An alternative would be to buy a box that can convert analog to digital, with an HDMI output. These exist and are a couple hundred dollars or more. Lastly, you may be able to output from your standard VGA out, into the JVC’s component video, but that is likely to not work in most cases. (I didn’t try that).
As you can see, there are workarounds, but, geez, JVC had no business leaving that out. Shame! It’s not that the possible solutions are a lot of money – certainly compared to an over $5000 projector, it’s just the hassle for those with computers lacking HDMI output.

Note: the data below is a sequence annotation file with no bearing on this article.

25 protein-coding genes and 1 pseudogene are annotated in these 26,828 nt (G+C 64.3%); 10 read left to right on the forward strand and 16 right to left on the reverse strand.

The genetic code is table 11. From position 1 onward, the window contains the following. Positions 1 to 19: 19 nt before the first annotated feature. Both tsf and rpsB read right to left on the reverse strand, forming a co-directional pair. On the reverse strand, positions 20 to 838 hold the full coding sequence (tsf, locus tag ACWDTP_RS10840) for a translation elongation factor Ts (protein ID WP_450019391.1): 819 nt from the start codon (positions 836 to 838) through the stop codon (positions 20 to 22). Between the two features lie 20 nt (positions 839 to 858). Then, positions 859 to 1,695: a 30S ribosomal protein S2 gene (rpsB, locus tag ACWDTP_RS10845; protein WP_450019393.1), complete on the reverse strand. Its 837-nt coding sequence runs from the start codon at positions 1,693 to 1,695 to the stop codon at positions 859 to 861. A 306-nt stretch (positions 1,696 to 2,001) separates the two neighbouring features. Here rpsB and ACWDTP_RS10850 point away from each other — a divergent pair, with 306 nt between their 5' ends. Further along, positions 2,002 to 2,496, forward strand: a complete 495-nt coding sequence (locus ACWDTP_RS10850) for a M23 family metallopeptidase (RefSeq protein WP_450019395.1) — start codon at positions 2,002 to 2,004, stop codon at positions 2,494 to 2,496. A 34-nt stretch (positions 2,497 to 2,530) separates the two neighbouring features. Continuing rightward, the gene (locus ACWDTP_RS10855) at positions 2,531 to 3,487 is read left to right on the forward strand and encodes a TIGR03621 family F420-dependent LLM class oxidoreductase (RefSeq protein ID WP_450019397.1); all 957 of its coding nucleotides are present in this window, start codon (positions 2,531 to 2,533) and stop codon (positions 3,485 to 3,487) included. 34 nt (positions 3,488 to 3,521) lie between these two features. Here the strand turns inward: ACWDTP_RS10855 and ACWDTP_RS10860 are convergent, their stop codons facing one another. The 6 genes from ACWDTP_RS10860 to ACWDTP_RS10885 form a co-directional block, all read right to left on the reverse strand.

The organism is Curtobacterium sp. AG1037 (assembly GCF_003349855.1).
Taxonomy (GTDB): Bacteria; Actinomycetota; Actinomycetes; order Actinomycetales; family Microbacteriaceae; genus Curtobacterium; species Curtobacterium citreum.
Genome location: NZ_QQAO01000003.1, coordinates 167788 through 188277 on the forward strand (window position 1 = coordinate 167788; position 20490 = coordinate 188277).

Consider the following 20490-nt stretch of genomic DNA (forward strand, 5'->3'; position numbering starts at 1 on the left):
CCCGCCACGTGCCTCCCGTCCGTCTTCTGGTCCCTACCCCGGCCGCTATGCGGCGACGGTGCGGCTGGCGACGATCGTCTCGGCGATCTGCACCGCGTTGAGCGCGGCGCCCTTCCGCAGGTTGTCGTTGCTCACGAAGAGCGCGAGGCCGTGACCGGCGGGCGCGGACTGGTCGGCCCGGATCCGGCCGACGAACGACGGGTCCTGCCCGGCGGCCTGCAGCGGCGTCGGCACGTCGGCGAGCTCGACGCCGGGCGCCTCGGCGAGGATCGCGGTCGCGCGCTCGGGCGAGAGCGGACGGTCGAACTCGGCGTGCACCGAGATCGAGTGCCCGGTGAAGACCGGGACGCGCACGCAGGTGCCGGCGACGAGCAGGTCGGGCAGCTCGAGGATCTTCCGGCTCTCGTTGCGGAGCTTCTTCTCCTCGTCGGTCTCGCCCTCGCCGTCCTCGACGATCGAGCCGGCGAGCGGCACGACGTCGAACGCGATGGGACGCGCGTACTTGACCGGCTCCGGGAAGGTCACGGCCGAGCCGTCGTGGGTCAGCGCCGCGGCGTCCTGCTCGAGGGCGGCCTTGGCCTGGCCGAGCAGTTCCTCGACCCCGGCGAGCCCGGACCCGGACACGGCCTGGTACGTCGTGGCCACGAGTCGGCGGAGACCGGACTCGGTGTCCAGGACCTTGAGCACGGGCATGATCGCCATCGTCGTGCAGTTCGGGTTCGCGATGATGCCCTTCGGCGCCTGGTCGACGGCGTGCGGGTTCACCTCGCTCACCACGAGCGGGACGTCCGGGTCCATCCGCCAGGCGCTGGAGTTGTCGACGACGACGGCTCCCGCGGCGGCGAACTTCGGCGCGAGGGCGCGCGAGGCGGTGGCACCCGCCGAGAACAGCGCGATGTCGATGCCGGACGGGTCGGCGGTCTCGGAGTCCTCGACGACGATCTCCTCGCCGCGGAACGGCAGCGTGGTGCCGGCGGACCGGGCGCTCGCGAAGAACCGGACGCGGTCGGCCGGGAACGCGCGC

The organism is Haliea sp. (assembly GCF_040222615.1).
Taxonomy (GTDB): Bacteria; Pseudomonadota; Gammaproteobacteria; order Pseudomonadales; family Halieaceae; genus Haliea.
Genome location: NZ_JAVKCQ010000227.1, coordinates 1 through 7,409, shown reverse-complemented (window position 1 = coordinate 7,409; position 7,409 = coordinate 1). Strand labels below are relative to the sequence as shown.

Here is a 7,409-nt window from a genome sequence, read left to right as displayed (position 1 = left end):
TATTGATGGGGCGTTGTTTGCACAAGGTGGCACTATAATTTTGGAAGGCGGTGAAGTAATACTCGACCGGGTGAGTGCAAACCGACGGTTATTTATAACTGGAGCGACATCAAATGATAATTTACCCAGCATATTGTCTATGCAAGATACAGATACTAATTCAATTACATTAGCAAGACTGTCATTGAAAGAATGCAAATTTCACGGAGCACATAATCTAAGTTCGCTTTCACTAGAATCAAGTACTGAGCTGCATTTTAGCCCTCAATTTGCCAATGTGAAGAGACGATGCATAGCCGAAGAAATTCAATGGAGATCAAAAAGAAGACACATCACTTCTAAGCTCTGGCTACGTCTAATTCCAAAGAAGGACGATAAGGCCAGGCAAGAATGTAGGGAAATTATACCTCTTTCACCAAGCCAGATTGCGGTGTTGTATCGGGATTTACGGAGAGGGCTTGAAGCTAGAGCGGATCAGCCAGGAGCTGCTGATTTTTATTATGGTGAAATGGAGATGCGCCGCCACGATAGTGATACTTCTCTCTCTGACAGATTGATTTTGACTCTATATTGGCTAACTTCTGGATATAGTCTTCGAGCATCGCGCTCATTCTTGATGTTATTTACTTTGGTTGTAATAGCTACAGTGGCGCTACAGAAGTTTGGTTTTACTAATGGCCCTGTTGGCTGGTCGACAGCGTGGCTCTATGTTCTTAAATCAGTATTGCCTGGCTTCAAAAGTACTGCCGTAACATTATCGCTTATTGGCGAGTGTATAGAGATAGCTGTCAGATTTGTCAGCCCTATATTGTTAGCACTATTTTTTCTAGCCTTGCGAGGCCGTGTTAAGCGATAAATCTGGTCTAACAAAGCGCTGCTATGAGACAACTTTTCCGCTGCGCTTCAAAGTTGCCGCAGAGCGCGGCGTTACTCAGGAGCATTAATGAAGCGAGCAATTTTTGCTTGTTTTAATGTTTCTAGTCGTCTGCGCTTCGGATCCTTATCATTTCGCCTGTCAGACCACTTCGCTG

OK, I’m done with that rant. Moving right along, The JVC has two HDMI inputs compared to the Sharp’s two HDMI inputs and a third digital, DVI (HDMI compatible input). The Sharp offers two component video inputs, to the JVC’s one, however they both have not just the R,G,B connectors, but two more (each) for syncing with a wider array of devices, and, for example can be used for a typical analog computer input, which is exactly how Sharp would handle a typical computer. It’s just a matter of the right cable.